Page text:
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c631d2db
Community Member

Image editing for hand-drawn illustration

Hello fellow illustrators,

 

I work in a completely hand-drawn, ink and watercolor style with no digital enhancements.  I am having trouble getting my photos to look professional in my portfolio.  I have tried using a scanner and alternatively, a camera, but I can't seem to keep JPEG images from becoming grainy.  Many of the images are taller than they are wide and the sliding window doesn't accommodate them fully.  When I try to resize them to fit the sliding window or surround them with a plain background (rather than the busy oilcloth I typically take photos on) they become annoyingly fuzzy.  I am sure this is affecting my views and overall client perception of my work, but I am not digitally versed enough to know what to do.  

 

What software do you traditional illustrators use to present your work in the best possible light?  How do you deal with small pictures (I do a lot of minature work) that can look grainy when they are sized up to fit with Upwork's 1050x750 px specifications?  How do you handle the sliding window?  I keep seeing lovely images on Upwork's Project Catalog that look like they stepped out of the monitor--but were obviously hand-drawn.  

 

How do I get there?

 

Thanks,

Ainsley

19 REPLIES 19
8668164c
Community Member

Hi

c631d2db
Community Member

Glad to be here and great to hear from you, Rabby!

sullivanliz
Community Member

I'm not an illustrator nor an I likely to need to hire one but I think your portfolio looks great! Your work is lovely with a distinctive style that I think comes across really well in the pics. A few do look slightly blurry but I can't imagine that putting off a client as the work is clearly high quality. I can understand your frustration though!

 

Regarding your question, you could try saving your images as PNGs rather than JPGs as they can be much better quality. If you're making an image bigger than the original though it's always going to lose information and become blurry. You need to make the original image high resolution and size down, rather than up. Make sure you're using a good enough camera or scanner (either is ok as long as they're decent) too. Doesn't have to be super-duper, anything modern should be fine.

I should probably experiment with increasing the pixelation on my iPhone's camera.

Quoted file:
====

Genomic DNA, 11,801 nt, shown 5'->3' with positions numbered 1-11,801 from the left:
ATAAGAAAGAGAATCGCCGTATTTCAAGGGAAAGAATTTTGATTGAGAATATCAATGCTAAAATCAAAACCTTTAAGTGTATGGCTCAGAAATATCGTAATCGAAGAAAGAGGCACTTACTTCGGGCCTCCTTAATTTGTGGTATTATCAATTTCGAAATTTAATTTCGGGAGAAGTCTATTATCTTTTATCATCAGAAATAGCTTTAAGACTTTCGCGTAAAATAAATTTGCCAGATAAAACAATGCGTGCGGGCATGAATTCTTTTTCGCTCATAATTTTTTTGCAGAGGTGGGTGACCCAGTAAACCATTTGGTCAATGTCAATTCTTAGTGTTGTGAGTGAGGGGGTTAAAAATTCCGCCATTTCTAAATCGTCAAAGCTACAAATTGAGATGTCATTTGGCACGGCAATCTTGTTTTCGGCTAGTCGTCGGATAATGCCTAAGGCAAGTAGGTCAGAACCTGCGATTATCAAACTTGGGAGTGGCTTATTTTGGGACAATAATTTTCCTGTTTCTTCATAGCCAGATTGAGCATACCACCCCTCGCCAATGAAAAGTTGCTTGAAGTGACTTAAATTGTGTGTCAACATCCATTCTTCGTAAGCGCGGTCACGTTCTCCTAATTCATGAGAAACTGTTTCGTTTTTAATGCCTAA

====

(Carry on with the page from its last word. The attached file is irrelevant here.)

Thank you for your encouragement as well!

celgins
Community Member

I'm in agreement with Liz, so most of my comments are aligned with hers.

 

As Liz pointed out, the issue you're having is best resolved in the beginning stages when you snap the photo. If the photo is high-resolution, you would scale down the image--not up. You wouldn't lose any quality by scaling down.


Again, as Liz stated, you can try saving your files as PNG and see if that helps. JPGs and PNGs use different compression techniques, so PNG files are often larger in file size. Both JPG and PNG can handle 16 million colors, so you shouldn't lose any in coloring by choosing PNG.

 

To answer your questions:

 

What software do you traditional illustrators use to present your work in the best possible light?

I use Adobe Photoshop for photo manipulation, touch-ups, graphic design, and some illustrations. I use Adobe Illustrator to create high-resolution vector graphics and designs. For the types of hand-drawn illustrations you're so great at, I would use a digital drawing tool, pen (stylus) with a tablet, and pair it with Adode Illustrator. But even better for digitized hand-drawing is Adobe Fresco and AutoDesk's Sketchbook. Each of these tools can have a steep learning curve if you've never used software to create digital illustrations.

 

How do you deal with small pictures (I do a lot of minature work) that can look grainy when they are sized up to fit with Upwork's 1050x750 px specifications?

I think it depends on your meaning of "small." Are you talking a standard 8.5" x 11" page or much smaller? If your designs are postcard size, you should still be getting a quality, high-resolution photo when you snap a picture. If you're talking a business card size, the quality should still be really good, but you might have to zoom in with your camera, and make sure the shot isn't blurry. Either way, it goes back to my and Liz's point about the origin of the picture. If it's high-resolution, you probably wouldn't have too many issues with grainy or blurry looks because you would be scaling down to 1050px x 750px -- not up.